When one child is hurting, does the whole family have to suffer?

He says:                                                                                                           

One of our children has a serious problem that is negatively impacting their life, and that of everyone in the home. Addressing their exceptional needs along with the ongoing basics of the other three kids, has been overwhelming for me. Truthfully, I have not succeeded in balancing it all. Initially, I was oblivious to just how much time and energy was being devoted to one child, at the expense of the others. Of course, if a child is in distress, a parent will throw themselves into helping them – giving it their all, devoting time and energy mental and physical – to making things right again, protecting a child is such a strong instinct. But when other children are in the picture, their needs can be overlooked. Their development is in full swing, and they need continuous love, attention, energy and effort.

I found myself exhausted from the battle to help our distressed child, and after dealing with the challenges of work and daily life, I had nothing left for my other children. No humor, joy or energy to take them to a park and play. They responded in a predictable, typical childlike way- by misbehaving. Lacking the maturity and the vocabulary to express their feelings, they demanded attention by acting out in maddening ways. Initially my reaction was “Oh, great! More teenage brattiness!” and my response to them was punitive.

Courtney and I would commiserate each night over the day’s travails- lamenting the loss of our visions of a family life of happiness and contentment. Instead our days were full of strife, sadness and anger. At some point, it dawned on me the connection between the kids’ behavior changes and my efforts. So I made a difficult choice – I reduced the amount of effort and focus placed on the child in distress to allocate that to the other kids and life in general.

Now, no matter how concerned I am about the one child, I force myself to set those concerns aside, and focus on the other children, one at a time. Sometimes this includes blocking discussions with those children about their sibling. They all love each other, and they know there is a serious problem – but they don’t want every conversation dominated by that topic. They have concerns and worries of their own – they have lives that merit attention, too. I have noticed a marked improvement in my other children after I devote such focused time on them. Sure, seems like a no-brainer – what when you are stuck in the middle of a miserable situation, your mind has blinders.

Honestly, it is nice to have a break from worrying and fretting. Focusing attention on my other children makes me feel good about being a parent again, and that I can still impact their lives. A dad needs to feel this way once awhile, especially when a child is hurting and dad can’t make it all better.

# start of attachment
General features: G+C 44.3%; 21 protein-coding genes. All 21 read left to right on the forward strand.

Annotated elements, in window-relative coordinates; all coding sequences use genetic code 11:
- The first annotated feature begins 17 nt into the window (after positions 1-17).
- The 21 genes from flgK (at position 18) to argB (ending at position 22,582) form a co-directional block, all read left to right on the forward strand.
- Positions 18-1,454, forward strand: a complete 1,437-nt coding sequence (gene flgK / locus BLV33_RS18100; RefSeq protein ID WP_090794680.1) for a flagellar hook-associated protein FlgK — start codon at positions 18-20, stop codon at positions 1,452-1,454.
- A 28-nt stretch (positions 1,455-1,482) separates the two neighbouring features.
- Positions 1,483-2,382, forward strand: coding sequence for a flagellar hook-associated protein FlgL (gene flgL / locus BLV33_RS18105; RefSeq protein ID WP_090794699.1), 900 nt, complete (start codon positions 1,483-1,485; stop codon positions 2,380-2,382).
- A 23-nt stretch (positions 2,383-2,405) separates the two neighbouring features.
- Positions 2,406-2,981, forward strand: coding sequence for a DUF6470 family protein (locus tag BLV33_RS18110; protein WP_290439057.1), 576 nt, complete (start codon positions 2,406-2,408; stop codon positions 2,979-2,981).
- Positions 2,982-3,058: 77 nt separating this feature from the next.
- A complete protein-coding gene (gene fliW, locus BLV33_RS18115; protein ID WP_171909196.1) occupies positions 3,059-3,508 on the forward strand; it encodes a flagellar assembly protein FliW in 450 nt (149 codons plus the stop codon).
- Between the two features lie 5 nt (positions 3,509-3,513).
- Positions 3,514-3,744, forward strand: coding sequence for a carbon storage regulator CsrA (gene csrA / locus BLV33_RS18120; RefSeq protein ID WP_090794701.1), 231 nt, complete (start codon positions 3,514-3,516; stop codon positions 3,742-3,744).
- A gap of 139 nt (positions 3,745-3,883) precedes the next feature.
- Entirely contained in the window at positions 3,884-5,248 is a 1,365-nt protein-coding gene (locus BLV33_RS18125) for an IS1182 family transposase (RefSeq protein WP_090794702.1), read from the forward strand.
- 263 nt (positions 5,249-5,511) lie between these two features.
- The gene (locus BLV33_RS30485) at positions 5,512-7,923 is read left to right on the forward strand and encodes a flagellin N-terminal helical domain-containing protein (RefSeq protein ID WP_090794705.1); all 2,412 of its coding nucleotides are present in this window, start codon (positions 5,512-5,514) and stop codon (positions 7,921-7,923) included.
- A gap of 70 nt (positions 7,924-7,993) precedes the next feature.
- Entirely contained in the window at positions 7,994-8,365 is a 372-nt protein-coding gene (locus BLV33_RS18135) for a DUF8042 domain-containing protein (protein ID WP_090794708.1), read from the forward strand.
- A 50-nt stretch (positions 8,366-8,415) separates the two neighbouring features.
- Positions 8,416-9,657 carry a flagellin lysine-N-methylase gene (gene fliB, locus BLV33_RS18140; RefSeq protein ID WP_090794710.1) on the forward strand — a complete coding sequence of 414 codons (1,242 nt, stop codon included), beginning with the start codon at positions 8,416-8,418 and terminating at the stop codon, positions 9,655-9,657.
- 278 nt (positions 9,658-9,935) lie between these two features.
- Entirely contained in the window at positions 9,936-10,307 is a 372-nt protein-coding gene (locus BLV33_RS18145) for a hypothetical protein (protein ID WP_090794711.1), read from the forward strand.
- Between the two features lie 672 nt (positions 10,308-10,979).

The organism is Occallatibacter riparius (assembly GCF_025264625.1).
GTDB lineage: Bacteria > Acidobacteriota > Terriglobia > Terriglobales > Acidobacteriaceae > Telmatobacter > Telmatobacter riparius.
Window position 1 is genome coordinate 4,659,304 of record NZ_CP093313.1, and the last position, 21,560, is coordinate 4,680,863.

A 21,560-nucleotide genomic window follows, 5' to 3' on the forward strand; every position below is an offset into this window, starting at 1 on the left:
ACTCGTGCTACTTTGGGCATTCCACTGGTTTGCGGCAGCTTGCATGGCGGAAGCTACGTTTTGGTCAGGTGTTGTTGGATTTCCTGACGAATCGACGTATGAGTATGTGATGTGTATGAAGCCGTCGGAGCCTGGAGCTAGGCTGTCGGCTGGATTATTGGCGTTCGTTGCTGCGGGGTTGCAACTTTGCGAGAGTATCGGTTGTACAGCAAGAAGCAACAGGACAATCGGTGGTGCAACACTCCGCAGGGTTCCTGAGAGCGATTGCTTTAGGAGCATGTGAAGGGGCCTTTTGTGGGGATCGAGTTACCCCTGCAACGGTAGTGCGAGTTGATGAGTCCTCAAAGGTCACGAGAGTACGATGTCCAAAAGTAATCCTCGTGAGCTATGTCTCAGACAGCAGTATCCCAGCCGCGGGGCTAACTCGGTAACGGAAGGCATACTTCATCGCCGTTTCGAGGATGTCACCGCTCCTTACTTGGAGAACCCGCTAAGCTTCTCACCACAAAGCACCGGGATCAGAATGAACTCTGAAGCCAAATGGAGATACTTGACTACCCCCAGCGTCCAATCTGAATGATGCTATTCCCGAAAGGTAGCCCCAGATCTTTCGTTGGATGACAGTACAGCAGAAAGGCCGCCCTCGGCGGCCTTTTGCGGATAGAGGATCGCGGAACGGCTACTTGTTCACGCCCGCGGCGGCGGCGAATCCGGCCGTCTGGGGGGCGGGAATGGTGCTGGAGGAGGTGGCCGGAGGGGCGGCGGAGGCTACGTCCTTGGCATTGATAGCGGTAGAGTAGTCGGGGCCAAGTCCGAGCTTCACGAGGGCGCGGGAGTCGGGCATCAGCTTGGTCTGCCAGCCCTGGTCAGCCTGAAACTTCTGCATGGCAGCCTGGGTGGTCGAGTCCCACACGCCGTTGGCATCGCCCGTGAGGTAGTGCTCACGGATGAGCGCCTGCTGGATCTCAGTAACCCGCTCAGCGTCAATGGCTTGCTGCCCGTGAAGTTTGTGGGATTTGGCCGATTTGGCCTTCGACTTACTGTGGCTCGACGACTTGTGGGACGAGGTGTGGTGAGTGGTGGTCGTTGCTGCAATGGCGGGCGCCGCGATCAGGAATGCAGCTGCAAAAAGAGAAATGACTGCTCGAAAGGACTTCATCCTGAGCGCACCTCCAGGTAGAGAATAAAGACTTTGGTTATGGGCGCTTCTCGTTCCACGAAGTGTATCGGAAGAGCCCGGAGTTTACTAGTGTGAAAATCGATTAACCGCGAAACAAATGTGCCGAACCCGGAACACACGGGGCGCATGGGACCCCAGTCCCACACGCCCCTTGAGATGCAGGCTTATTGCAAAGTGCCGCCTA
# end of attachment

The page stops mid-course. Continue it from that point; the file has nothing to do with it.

She says:

This past year of difficulties with one particular child has been so trying on all of us with no end in site. Despite wanting to just be left alone, Thomas and I have had to give lots of time and attention to this child. At its worst, I guess I just figured the other kids were kind of taking care of themselves, understanding that one of their siblings needed some extra attention. On a certain level, I think they did feel this way but, as Thomas said, they also wanted and deserved their own share of attention even for little things like celebrating a good grade or laughing at a funny story they told.

It was sometimes impossible to fathom acting enthusiastic or even laughing when bad stuff was going on but we had to force ourselves to, for our own sake as well as theirs. We also had to make the effort to be “normal” for the troubled child who really did not want to drag everyone down.

It was heartbreaking to hear his siblings plead with him to cope with his problems so everything could get back to the way it was. And it was equally heartbreaking to hear this child apologize, in tears, to his siblings for creating stress in their lives.  In a way, those moments cemented the love they all have for each other.

What is the lesson here for everyone? My take is that first, bad stuff just happens in a family, be it a serious illness, injury or various other issues. While that person needs attention, so does everyone else in the family. It is a parent’s job to hold it together for the sake of the children (and fall apart in private, with their partner or friends).  In the midst of chaos, fear, sadness – whatever – the other children and the child in trouble need for life to appear to be going on, falling back on the safety of normalcy.

One thought on “When one child is hurting, does the whole family have to suffer?

  1. boy, i about cried reading this! i have two special needs children but one has more issues than the other and took a great deal of our time when they were little. we could see the effects this had on the younger child when she got older and started really verbally abusing her brother. i think she thinks she has a right to feel this way about her brother because of the time she missed with us. not sure how to deal with it because nothing seems to change her ways. if you have any suggestions i would greatly appreciate it. thanks!

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